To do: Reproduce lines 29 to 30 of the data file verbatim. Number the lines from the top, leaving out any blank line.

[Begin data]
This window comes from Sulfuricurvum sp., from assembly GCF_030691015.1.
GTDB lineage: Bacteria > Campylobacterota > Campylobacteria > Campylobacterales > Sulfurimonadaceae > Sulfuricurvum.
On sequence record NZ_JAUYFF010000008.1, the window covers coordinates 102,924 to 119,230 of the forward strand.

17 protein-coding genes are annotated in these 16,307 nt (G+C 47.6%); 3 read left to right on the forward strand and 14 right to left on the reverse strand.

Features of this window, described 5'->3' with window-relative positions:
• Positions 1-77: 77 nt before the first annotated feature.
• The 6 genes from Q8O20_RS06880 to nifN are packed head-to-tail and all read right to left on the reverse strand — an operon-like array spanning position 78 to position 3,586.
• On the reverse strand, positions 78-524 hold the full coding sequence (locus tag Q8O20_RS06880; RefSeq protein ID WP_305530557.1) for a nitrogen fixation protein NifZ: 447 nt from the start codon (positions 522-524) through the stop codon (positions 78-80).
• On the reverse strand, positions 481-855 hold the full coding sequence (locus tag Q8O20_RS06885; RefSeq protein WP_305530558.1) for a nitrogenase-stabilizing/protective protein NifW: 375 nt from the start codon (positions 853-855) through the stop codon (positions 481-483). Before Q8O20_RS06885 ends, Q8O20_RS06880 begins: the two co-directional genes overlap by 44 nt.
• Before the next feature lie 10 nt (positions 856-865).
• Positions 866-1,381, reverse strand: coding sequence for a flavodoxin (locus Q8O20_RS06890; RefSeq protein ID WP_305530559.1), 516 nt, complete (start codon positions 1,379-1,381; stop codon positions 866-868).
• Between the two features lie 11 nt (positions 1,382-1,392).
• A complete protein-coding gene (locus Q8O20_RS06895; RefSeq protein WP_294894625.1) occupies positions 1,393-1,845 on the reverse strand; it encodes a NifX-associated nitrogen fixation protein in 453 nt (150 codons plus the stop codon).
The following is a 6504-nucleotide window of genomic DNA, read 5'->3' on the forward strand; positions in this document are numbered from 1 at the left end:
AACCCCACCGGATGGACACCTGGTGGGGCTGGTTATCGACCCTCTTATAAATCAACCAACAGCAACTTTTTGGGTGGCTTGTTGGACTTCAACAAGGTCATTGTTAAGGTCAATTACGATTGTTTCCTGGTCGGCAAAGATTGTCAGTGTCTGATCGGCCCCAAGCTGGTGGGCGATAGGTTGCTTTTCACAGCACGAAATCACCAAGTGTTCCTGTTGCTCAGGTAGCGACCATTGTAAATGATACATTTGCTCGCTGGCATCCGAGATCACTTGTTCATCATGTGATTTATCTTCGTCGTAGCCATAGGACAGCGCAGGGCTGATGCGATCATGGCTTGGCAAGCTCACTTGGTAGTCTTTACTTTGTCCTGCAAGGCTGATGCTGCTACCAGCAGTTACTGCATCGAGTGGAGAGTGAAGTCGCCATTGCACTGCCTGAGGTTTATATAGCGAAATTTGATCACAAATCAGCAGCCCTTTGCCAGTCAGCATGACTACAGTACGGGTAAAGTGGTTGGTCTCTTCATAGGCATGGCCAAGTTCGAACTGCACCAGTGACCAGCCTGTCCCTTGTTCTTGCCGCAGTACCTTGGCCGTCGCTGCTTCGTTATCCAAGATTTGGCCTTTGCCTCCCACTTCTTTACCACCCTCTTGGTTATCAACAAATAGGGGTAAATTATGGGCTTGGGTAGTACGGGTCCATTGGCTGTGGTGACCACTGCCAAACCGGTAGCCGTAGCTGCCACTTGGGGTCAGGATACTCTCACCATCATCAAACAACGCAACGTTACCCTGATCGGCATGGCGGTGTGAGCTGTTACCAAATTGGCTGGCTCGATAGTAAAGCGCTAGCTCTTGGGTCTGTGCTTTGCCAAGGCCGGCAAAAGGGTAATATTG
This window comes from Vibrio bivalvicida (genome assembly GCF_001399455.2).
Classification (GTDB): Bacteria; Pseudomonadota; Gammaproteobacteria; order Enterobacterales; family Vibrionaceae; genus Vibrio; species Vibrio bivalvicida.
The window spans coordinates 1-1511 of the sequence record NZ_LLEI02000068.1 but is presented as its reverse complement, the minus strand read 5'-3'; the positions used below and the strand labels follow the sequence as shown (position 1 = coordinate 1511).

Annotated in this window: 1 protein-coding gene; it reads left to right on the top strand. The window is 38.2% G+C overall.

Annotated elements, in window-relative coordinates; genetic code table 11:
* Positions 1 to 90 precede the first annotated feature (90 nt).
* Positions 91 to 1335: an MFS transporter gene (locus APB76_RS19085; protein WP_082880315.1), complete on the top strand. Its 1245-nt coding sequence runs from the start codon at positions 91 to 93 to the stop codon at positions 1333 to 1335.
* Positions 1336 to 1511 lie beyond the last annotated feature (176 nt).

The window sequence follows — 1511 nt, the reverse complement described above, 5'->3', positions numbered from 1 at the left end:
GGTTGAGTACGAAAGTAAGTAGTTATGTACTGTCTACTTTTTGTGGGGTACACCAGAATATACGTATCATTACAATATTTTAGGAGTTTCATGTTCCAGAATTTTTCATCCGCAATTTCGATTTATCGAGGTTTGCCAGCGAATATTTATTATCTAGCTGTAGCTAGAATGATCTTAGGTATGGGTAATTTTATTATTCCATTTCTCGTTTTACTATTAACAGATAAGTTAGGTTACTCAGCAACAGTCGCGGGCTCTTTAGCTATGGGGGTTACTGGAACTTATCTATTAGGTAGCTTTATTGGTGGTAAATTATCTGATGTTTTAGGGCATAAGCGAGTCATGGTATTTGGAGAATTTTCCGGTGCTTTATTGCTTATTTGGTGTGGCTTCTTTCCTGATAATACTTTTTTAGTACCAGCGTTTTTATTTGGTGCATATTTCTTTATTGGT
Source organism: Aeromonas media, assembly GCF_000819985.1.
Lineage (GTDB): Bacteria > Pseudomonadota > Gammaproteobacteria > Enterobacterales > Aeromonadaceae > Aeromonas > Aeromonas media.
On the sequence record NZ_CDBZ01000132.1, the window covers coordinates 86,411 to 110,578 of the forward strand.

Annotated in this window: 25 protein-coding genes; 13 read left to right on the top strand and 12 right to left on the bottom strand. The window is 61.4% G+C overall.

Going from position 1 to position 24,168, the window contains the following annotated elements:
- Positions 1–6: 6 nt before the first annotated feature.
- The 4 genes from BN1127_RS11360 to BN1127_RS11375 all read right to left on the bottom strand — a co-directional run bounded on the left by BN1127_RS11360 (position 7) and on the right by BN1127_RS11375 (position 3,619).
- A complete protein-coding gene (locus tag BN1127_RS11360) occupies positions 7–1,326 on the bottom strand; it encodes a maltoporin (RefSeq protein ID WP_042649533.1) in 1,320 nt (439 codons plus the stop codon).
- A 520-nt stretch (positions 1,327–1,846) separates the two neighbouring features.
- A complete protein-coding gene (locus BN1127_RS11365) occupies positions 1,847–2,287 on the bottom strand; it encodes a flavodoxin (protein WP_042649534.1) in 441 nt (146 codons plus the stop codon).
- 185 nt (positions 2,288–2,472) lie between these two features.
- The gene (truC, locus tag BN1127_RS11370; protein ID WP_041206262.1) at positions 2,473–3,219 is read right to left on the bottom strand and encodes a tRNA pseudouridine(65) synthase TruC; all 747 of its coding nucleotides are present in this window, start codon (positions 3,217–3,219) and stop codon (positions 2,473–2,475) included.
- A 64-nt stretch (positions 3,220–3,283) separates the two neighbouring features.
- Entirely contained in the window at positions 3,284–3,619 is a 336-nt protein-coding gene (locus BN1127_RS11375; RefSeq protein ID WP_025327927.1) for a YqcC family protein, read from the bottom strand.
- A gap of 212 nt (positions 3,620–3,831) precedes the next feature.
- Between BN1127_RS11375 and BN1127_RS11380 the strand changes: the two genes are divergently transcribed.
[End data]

Annotated in this window: 25 protein-coding genes; 13 read left to right on the top strand and 12 right to left on the bottom strand. The window is 61.4% G+C overall.

Going from position 1 to position 24,168, the window contains the following annotated elements: